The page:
Agroecological practices as territorial development: an analytical schema from Brazilian agroforestry case studies
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Thursday 05 March 2020
11:30 AM - 12:30 PM
Les Levidow is a Senior Research Fellow at the Open University, UK, where he has been studying agri-food-environmental issues since the late 1980s. His research topics have included the following: sustainable development, agri-food-energy innovation, bioeconomy, biofuels, agroecology, waste-conversion technologies, institutional capacity-building and learning, agricultural research priorities, European integration, regulatory expertise, scientific uncertainty and the precautionary principle. He is co-author of two books: Governing the Transatlantic Conflict over Agricultural Biotechnology: Contending Coalitions, Trade Liberalisation and Standard Setting (Routledge, 2006); and GM Food on Trial: Testing European Democracy (Routledge, 2010). Read more details on their webpage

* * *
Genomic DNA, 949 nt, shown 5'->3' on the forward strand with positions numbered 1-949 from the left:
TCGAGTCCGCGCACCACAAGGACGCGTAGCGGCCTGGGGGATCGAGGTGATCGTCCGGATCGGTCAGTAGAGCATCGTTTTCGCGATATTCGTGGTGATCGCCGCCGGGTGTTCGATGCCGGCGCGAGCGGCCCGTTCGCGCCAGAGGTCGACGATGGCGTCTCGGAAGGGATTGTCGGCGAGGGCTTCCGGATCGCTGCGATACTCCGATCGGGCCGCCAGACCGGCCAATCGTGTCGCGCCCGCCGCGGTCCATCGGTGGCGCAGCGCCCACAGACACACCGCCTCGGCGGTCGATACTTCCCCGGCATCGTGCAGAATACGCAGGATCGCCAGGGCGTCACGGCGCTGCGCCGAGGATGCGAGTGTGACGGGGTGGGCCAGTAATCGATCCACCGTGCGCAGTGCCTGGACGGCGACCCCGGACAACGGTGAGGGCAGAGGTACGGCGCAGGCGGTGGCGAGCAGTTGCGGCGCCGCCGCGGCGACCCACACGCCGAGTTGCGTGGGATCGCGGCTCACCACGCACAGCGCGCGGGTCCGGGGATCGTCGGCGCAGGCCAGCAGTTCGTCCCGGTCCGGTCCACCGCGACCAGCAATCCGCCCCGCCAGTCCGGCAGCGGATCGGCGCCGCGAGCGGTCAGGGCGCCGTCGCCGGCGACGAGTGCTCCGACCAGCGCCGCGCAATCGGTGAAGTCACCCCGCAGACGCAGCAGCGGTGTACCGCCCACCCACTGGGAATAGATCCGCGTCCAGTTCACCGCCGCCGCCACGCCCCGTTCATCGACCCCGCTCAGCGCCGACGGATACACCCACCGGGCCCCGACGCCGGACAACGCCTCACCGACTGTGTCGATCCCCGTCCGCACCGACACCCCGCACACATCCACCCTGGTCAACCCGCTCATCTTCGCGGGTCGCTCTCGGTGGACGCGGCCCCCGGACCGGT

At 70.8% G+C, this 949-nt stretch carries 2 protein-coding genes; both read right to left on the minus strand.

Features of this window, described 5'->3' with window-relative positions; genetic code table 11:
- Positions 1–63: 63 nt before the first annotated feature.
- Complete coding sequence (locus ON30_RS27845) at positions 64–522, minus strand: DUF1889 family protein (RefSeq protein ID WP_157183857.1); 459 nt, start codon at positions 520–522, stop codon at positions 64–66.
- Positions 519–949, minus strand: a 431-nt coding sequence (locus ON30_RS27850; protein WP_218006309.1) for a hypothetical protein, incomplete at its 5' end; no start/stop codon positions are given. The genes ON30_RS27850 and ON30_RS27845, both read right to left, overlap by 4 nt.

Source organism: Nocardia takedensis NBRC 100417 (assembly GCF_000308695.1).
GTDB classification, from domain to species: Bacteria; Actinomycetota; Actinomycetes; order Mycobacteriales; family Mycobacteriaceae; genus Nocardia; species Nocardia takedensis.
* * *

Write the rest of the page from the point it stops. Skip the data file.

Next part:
Agroecological practices have been widely promoted as an alternative to the hegemonic agri-food system, yet they also can help to ‘green’ the system. To strengthen a transformative agroecology, Latin American activists have promoted the concept desenvolvimento territorial rural (DTR or rural territorial development), which has different versions. The dominant version advocates broad multi-actor coalitions to strengthen DTR and thus benefit poor people, yet this obscures rival territorial agendas. An antagonistic version instead analyses how capital accumulation drives societal conflicts, contingently resulting in DTR trajectories. This complements agrarian political economy perspectives on how the capital accumulation process has increasingly subsumed small-scale farms, but also how agroecological alternatives seek to minimise or bypass this subsumption. Drawing on those perspectives, here an analytical schema helps identify how agroecological practices are appropriated for diverse trajectories of territorial development, illustrated by Brazilian agroforestry case studies. Such analysis can inform a ‘strategic reading of territory’ by identifying multi-actor opportunities to counter the hegemonic agri-food system through a transformative agroecology.